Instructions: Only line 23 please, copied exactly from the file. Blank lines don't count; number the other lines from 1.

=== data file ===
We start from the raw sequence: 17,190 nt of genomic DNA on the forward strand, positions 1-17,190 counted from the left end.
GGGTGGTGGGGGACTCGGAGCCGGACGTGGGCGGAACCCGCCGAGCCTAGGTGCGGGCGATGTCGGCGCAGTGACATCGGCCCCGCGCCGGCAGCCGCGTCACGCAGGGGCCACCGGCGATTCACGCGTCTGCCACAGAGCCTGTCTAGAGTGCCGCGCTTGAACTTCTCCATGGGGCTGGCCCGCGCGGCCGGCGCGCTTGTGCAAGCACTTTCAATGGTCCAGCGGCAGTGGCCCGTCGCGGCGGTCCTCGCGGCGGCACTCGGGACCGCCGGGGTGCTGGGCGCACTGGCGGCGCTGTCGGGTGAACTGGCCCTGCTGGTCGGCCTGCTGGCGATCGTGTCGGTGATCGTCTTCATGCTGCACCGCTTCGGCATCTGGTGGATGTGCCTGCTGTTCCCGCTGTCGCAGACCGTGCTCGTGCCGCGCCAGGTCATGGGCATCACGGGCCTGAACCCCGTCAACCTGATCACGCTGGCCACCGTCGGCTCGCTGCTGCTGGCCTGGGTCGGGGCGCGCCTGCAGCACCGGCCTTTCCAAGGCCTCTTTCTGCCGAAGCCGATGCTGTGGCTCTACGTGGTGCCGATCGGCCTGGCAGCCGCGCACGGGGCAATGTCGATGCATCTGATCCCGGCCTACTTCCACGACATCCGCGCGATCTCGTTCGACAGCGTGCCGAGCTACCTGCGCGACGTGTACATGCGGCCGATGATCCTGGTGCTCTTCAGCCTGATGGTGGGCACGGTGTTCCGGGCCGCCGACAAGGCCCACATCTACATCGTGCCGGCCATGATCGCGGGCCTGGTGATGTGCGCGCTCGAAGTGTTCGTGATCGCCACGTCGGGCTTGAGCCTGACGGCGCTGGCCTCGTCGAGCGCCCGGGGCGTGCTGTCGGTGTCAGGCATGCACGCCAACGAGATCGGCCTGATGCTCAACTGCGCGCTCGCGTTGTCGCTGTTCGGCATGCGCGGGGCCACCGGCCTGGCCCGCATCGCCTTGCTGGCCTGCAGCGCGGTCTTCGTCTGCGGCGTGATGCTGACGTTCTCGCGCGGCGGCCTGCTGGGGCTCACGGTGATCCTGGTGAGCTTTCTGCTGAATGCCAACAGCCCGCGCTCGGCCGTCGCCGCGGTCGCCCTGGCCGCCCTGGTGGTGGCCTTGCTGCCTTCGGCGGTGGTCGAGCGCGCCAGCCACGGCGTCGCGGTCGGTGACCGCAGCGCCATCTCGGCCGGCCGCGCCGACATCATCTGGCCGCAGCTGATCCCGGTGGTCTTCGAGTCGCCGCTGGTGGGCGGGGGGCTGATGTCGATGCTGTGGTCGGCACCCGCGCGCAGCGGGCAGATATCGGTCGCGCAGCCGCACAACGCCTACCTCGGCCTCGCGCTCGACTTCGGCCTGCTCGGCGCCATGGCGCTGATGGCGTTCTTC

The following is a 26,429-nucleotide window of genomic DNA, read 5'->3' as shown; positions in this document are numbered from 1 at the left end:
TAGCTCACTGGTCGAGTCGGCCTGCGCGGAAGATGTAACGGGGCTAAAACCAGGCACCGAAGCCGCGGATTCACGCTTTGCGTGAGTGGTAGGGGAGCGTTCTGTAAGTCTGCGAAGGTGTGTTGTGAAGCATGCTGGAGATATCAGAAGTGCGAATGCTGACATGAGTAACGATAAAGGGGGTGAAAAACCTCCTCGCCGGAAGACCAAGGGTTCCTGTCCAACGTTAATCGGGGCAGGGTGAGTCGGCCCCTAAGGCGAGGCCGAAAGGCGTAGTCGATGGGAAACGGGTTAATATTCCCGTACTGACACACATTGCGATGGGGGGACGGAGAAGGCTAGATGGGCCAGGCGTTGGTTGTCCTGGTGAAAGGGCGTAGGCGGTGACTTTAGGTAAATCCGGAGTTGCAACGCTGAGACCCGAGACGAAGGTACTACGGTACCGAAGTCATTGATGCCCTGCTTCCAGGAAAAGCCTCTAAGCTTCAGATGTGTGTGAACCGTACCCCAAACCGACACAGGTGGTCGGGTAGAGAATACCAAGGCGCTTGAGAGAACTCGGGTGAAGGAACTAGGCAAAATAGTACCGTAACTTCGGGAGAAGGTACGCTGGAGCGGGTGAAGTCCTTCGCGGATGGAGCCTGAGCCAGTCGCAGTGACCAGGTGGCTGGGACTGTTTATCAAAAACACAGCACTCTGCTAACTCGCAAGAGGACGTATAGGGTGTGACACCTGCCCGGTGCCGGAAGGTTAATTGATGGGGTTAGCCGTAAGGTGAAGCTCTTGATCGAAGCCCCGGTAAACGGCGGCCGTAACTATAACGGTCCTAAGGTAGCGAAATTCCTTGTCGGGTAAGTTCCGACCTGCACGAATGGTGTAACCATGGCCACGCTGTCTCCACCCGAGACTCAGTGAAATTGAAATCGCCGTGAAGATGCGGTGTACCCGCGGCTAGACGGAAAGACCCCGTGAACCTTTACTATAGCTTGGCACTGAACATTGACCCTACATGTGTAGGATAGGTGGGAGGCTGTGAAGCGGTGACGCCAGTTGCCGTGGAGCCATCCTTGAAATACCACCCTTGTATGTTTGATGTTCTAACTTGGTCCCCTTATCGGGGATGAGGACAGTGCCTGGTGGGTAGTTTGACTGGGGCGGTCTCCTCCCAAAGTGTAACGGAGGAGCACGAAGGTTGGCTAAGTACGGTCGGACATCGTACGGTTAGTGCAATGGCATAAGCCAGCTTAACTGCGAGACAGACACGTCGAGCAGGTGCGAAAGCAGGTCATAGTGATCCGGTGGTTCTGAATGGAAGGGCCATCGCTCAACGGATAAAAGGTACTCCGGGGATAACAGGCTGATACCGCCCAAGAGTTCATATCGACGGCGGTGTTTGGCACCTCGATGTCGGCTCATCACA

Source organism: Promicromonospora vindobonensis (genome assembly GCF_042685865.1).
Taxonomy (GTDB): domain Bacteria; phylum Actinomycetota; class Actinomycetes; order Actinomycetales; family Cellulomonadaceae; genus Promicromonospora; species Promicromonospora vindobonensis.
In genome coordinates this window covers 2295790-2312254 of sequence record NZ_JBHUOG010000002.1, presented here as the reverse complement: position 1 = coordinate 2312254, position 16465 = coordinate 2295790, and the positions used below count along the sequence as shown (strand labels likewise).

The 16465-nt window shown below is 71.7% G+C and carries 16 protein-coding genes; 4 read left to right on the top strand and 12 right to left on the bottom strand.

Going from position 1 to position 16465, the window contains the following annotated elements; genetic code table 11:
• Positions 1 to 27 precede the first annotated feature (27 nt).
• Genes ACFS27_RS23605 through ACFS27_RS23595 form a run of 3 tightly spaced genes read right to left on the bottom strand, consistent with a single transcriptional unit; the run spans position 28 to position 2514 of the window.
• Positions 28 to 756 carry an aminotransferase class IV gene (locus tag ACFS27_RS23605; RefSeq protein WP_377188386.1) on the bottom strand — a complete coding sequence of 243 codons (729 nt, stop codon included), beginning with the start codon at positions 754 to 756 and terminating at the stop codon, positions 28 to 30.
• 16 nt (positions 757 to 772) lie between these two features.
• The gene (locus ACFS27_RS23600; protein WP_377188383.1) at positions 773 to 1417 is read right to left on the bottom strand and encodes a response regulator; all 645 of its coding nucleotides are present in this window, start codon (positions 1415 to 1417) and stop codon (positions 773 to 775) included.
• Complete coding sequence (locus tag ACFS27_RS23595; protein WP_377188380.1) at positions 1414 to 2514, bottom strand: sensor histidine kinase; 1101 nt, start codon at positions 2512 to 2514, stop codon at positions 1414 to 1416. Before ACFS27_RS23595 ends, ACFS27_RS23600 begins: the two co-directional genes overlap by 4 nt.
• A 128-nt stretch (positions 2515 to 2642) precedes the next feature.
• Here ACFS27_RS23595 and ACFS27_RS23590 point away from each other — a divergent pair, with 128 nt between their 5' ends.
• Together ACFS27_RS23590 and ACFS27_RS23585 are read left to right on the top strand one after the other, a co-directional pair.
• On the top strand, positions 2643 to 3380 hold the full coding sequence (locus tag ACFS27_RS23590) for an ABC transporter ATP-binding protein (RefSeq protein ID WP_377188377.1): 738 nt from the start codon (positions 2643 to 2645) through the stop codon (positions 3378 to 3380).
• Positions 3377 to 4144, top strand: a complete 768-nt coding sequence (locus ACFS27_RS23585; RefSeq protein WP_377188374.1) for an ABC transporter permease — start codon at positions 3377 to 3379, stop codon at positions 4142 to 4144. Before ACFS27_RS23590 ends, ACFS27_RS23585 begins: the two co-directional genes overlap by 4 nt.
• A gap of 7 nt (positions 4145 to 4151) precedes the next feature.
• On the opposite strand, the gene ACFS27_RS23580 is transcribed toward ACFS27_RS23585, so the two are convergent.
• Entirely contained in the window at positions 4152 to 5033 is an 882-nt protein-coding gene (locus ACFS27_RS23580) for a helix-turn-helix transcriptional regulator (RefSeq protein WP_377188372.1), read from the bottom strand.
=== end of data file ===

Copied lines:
• Entirely contained in the window at positions 4152 to 5033 is an 882-nt protein-coding gene (locus ACFS27_RS23580) for a helix-turn-helix transcriptional regulator (RefSeq protein WP_377188372.1), read from the bottom strand.